Back then, the black women who moved within the corridors of the White House and Augusta National worked mostly in menial jobs as cooks and maids. They were almost invisible to the kind of powerful person that Rice would become 50 years later.
Without the Brown v. Board of Education Supreme Court decision of 1954, which struck down separate but equal doctrine in public schools, a woman of Rice's color would not have been able to access "old white men" as role models to guide her through the complex and incestuous social order of the economic, political and academic elite of mainstream America.
As a member of the nominating committee for the USGA executive board, Rice helped clear the way for Sheila Johnson to become the first black woman elected to the 15-member board in February.
Johnson, a founder of the Black Entertainment Network and a golf resort owner, was a guest of Rice's a few years ago at the Masters. The two women are good friends and have played golf together at Johnson's Innisbrook Resort, near Tampa.
"There's no doubt a barrier has been broken for women of all color," Johnson said of Rice's entry into Augusta National. "People like Condi are helping make golf an inclusionary game, and it's this message I am proud to deliver at all of my golf resorts."
Yet for all of her accolades and accomplishments in Washington, Rice never felt like she was entitled to membership in the all-male enclave at Augusta.
The National Security Council and the State Department are provinces of the federal government, where by law a woman has the right to serve. But she thought the matter of whom Augusta National had on its membership rolls was best left to the club.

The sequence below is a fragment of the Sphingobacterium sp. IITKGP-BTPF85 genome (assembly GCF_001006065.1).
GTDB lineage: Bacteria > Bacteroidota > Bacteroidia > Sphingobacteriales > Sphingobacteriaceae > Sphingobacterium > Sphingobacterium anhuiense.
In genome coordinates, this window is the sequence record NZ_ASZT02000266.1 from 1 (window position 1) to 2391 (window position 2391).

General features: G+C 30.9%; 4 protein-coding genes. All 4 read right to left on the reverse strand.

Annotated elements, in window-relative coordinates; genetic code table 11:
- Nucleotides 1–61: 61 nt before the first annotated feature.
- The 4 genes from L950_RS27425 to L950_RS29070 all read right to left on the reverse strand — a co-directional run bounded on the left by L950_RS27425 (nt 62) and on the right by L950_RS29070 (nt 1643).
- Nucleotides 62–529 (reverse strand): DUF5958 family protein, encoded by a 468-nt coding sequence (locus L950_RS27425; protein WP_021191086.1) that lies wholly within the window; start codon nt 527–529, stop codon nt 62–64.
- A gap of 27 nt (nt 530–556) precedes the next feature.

"Obviously, I don't believe that you can have racial discrimination," she told Golf Digest. "That is something that is not only illegal, but immoral.
"But there are women-only associations and men-only associations, and these are things that we need to leave to people to sort out."
Martha Burk, who famously demanded the inclusion of women into Augusta National in a 2002 letter to then-club chairman Hootie Johnson, has looked upon this historic event as a victory for the women's movement.
But it's also a triumph more specifically for black women, who, beginning as slaves, have towed a very different path from their white sisters in American history. Though Rice is just one black woman among many who still face daily deprivations as underemployed single mothers, her green jacket represents the hopes and dreams of young black girls who want similar opportunities to fulfill the American dream.
When Masters week begins on April 8 with the first practice rounds, people of all races will walk over the rolling hills first conceived by Bobby Jones, the greatest amateur in the history of the game. Everyone comes to Augusta in April because they want to see the top players on earth on one of golf's most beloved treasures.
Condi Rice will likely be there in her green jacket, alongside some "old white men." She's earned her place in the company of these giants of industry, government and finance.
The black help who did the laundry and cooked the meals for generations at the club now have a woman that looks like them with a seat at the table.